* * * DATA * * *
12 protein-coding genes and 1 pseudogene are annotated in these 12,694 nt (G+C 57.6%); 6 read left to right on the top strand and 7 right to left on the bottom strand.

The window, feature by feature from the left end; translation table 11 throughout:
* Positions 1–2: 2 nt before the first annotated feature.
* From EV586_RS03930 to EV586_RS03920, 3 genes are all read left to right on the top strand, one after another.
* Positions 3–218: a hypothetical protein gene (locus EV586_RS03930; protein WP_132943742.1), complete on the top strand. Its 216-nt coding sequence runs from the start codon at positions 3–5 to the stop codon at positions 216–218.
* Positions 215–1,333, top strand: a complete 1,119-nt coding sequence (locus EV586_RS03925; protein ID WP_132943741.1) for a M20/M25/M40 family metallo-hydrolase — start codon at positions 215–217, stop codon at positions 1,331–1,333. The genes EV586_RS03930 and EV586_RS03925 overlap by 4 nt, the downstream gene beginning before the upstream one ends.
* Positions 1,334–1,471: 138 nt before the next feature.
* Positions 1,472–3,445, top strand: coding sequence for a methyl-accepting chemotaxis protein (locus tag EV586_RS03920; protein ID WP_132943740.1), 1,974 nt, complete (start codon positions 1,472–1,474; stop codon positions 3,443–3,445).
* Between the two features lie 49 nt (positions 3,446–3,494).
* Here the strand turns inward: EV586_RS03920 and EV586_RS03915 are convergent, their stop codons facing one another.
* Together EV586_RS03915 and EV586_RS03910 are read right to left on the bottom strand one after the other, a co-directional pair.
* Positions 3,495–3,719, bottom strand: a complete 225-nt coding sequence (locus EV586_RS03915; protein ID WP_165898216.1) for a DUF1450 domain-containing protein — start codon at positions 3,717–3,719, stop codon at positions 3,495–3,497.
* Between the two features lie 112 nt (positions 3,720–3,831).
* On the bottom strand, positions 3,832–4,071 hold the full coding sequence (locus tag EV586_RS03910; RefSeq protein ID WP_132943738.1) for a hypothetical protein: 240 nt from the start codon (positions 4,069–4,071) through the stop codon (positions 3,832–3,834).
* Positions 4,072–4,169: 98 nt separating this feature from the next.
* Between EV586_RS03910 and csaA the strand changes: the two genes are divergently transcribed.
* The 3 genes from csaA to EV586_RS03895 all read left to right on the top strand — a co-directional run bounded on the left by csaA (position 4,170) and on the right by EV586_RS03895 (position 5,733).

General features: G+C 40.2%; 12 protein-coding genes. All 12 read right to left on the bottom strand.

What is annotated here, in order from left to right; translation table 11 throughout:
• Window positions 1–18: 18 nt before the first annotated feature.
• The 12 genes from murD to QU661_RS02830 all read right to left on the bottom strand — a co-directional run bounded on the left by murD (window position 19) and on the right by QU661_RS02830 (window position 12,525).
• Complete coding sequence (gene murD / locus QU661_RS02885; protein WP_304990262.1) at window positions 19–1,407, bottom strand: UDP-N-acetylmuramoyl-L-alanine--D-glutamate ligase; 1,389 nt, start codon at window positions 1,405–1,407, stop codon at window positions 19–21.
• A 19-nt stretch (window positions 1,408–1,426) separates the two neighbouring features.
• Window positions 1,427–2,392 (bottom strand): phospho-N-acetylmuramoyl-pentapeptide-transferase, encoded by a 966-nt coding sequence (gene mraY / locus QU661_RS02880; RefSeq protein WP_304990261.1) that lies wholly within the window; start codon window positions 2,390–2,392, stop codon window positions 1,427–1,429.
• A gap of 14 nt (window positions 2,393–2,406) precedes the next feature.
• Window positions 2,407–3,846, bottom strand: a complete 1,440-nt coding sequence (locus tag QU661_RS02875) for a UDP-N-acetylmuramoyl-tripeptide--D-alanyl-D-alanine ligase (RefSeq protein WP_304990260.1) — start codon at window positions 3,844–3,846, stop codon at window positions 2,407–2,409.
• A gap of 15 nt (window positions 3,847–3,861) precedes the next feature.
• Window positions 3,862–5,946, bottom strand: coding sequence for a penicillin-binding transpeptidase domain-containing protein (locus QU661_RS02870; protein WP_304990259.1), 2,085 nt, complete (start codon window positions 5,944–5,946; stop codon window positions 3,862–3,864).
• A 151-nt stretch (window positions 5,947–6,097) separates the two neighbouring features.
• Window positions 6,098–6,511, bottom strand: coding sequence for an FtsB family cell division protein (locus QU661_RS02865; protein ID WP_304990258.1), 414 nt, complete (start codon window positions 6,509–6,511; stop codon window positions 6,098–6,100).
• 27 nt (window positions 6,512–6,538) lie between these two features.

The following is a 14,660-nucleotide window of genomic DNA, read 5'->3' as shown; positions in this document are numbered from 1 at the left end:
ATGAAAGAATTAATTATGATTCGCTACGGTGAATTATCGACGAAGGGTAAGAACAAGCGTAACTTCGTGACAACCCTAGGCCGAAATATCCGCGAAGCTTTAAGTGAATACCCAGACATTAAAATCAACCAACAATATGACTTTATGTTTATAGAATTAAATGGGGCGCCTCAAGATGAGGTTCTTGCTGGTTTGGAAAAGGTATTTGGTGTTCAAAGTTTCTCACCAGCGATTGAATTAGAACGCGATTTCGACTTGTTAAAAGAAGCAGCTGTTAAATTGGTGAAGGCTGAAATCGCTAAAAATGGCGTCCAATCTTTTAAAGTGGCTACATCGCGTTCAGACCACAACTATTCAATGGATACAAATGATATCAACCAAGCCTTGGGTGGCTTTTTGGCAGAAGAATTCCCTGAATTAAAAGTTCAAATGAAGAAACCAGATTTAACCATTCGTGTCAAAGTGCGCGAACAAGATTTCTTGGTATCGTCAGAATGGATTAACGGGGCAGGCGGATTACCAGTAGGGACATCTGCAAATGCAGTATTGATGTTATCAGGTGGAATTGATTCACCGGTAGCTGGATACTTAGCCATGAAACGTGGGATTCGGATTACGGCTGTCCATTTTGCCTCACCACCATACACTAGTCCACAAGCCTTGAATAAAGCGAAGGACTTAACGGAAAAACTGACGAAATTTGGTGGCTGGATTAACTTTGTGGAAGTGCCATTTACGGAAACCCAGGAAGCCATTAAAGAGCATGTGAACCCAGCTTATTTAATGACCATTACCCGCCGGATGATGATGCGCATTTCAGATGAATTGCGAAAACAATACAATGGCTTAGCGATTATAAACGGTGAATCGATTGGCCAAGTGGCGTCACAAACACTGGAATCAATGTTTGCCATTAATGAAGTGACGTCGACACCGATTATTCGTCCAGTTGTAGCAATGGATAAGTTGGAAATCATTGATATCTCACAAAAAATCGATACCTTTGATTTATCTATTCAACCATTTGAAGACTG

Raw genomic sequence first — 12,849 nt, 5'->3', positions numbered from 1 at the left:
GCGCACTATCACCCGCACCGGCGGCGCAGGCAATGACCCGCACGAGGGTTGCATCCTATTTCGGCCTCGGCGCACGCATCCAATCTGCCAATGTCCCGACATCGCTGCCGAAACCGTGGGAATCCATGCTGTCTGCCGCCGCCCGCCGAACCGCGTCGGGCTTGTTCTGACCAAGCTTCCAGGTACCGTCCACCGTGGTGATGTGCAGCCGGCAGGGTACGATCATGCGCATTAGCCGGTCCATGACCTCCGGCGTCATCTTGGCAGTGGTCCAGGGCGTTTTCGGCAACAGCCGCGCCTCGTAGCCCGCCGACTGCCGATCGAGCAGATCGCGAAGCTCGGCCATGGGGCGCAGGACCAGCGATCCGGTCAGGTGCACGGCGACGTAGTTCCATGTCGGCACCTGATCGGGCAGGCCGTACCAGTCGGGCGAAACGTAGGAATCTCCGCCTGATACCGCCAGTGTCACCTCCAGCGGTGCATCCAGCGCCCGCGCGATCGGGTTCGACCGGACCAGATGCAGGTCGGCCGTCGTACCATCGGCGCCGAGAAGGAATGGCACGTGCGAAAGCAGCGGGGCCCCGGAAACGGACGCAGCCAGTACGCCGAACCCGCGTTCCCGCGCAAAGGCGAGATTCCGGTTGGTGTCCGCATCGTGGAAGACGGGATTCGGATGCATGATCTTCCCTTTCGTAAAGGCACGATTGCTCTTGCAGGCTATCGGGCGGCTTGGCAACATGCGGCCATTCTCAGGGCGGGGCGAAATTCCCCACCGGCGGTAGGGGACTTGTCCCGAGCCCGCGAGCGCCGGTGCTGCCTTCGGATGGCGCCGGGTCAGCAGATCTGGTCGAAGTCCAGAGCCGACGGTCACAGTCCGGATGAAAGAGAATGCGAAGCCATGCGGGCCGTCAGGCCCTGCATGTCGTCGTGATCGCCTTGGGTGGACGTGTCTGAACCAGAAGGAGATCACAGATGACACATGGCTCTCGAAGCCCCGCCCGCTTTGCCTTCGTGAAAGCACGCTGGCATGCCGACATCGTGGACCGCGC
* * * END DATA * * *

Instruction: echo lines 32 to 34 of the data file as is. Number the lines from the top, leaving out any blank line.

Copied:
The following is a 14,660-nucleotide window of genomic DNA, read 5'->3' as shown; positions in this document are numbered from 1 at the left end:
ATGAAAGAATTAATTATGATTCGCTACGGTGAATTATCGACGAAGGGTAAGAACAAGCGTAACTTCGTGACAACCCTAGGCCGAAATATCCGCGAAGCTTTAAGTGAATACCCAGACATTAAAATCAACCAACAATATGACTTTATGTTTATAGAATTAAATGGGGCGCCTCAAGATGAGGTTCTTGCTGGTTTGGAAAAGGTATTTGGTGTTCAAAGTTTCTCACCAGCGATTGAATTAGAACGCGATTTCGACTTGTTAAAAGAAGCAGCTGTTAAATTGGTGAAGGCTGAAATCGCTAAAAATGGCGTCCAATCTTTTAAAGTGGCTACATCGCGTTCAGACCACAACTATTCAATGGATACAAATGATATCAACCAAGCCTTGGGTGGCTTTTTGGCAGAAGAATTCCCTGAATTAAAAGTTCAAATGAAGAAACCAGATTTAACCATTCGTGTCAAAGTGCGCGAACAAGATTTCTTGGTATCGTCAGAATGGATTAACGGGGCAGGCGGATTACCAGTAGGGACATCTGCAAATGCAGTATTGATGTTATCAGGTGGAATTGATTCACCGGTAGCTGGATACTTAGCCATGAAACGTGGGATTCGGATTACGGCTGTCCATTTTGCCTCACCACCATACACTAGTCCACAAGCCTTGAATAAAGCGAAGGACTTAACGGAAAAACTGACGAAATTTGGTGGCTGGATTAACTTTGTGGAAGTGCCATTTACGGAAACCCAGGAAGCCATTAAAGAGCATGTGAACCCAGCTTATTTAATGACCATTACCCGCCGGATGATGATGCGCATTTCAGATGAATTGCGAAAACAATACAATGGCTTAGCGATTATAAACGGTGAATCGATTGGCCAAGTGGCGTCACAAACACTGGAATCAATGTTTGCCATTAATGAAGTGACGTCGACACCGATTATTCGTCCAGTTGTAGCAATGGATAAGTTGGAAATCATTGATATCTCACAAAAAATCGATACCTTTGATTTATCTATTCAACCATTTGAAGACTG

Raw genomic sequence first — 12,849 nt, 5'->3', positions numbered from 1 at the left: